President Trump presented a proposal to reopen the government with protections for DACA and TPS recipients — in exchange for border wall funding.
But, buried in the bill are provisions to change the U.S. asylum process.
Critics of the president’s proposal to reopen the government say it is not a compromise, but an underhanded effort to make changes in U.S. immigration law.
A pro-immigration organization, FWD.US President Todd Schulte said changes to U.S. asylum laws were quietly buried in the 1,300 page bill.
“It eliminates people’s ability, if they show up at the border, they show up at a port of entry, to legally apply for asylum,” said Schulte.
“The way that things get passed is to attach them to must pass bills, especially must pass spending bills,” said Numbers USA Deputy Director Chris Chmielenski.
He added, which wants to limit immigration and said the changes would make it safer for asylum seekers — especially children. “I wouldn’t want my 15 year old crossing through Mexico alone, with some of the drug cartels.”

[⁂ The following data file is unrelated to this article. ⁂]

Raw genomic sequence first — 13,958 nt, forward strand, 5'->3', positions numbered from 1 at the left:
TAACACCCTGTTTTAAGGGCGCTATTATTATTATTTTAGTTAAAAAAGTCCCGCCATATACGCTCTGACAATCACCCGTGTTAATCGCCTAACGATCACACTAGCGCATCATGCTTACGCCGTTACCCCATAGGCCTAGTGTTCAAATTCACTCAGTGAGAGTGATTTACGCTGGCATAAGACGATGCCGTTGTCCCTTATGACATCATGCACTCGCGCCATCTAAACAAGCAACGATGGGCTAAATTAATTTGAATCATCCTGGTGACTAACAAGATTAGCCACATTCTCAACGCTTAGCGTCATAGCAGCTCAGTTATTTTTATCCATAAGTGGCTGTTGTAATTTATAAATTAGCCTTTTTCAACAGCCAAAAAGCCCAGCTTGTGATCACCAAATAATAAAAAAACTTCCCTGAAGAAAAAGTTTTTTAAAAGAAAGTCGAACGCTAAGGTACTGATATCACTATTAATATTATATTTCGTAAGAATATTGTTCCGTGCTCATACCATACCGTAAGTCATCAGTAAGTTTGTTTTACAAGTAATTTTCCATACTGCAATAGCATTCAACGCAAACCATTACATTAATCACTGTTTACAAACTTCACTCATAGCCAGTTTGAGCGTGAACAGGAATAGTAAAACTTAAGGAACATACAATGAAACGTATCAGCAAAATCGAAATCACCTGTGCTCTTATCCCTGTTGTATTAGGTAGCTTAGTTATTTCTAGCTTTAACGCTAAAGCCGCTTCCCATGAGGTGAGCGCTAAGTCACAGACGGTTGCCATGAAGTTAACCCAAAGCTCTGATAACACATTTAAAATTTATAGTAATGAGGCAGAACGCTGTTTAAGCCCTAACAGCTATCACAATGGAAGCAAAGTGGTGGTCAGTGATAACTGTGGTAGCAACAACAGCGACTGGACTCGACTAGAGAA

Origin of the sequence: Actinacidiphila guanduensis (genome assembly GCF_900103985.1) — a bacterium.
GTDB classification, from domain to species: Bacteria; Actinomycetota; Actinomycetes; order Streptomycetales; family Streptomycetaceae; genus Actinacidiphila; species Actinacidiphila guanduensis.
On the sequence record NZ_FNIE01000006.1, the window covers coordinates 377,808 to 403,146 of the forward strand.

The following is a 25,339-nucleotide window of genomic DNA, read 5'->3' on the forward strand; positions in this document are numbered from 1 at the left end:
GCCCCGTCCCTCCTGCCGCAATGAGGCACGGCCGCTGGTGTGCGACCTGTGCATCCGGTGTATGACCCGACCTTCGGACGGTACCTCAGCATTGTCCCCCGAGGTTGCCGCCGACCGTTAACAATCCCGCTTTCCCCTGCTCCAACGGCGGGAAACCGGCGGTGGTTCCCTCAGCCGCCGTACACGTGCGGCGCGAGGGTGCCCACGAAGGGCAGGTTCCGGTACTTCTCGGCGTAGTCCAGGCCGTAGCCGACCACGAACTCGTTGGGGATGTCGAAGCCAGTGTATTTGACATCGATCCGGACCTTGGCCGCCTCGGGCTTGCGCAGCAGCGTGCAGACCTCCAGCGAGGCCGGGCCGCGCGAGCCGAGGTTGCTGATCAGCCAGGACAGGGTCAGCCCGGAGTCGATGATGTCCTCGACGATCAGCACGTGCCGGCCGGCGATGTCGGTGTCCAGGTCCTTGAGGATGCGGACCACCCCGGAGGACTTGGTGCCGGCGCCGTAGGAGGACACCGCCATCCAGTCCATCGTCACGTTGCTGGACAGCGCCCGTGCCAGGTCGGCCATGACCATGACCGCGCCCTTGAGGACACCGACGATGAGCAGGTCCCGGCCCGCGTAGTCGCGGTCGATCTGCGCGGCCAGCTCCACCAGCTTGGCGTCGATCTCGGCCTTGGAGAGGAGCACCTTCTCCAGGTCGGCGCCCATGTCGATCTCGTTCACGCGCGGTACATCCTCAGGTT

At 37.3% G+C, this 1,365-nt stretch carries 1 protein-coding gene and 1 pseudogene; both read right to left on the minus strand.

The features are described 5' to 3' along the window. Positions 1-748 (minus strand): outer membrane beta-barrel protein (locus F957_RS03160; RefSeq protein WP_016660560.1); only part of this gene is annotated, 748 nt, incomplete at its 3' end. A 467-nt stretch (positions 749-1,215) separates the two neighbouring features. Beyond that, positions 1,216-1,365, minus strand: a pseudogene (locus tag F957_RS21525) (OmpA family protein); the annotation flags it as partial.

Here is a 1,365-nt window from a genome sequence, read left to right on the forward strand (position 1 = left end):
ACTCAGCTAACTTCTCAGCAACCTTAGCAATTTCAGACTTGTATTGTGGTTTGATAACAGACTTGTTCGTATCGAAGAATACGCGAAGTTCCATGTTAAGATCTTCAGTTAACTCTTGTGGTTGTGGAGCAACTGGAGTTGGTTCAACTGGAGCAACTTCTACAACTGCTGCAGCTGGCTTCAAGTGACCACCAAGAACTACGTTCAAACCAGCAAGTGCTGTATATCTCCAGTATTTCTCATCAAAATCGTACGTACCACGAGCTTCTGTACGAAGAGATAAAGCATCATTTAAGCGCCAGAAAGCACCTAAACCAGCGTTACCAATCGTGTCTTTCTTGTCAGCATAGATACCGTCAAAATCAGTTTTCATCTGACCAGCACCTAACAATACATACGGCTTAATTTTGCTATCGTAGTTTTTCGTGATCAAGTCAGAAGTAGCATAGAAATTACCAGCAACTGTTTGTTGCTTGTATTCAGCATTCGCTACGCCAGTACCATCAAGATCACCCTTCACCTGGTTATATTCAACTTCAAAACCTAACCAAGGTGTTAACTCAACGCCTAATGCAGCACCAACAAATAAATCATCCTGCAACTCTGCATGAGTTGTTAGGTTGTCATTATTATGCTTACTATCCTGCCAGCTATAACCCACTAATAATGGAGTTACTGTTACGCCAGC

The president’s bill would set a cap of 15,000 children a year who could be granted asylum. Those from Central America would have to wait for approval in their home countries which could take years.
Schulte said, “Three of the top five homicide rates in the world, are in the northern triangle.”
Minors who cross the border illegally would face harsh consequences: Immediate deportation.
“You would be barred for ever applying in country for asylum,” said Schulte.
If the president’s bill fails Thursday, January 24, the Senate will vote on a Democratic spending bill that would reopen the government and restart negotiations on border security.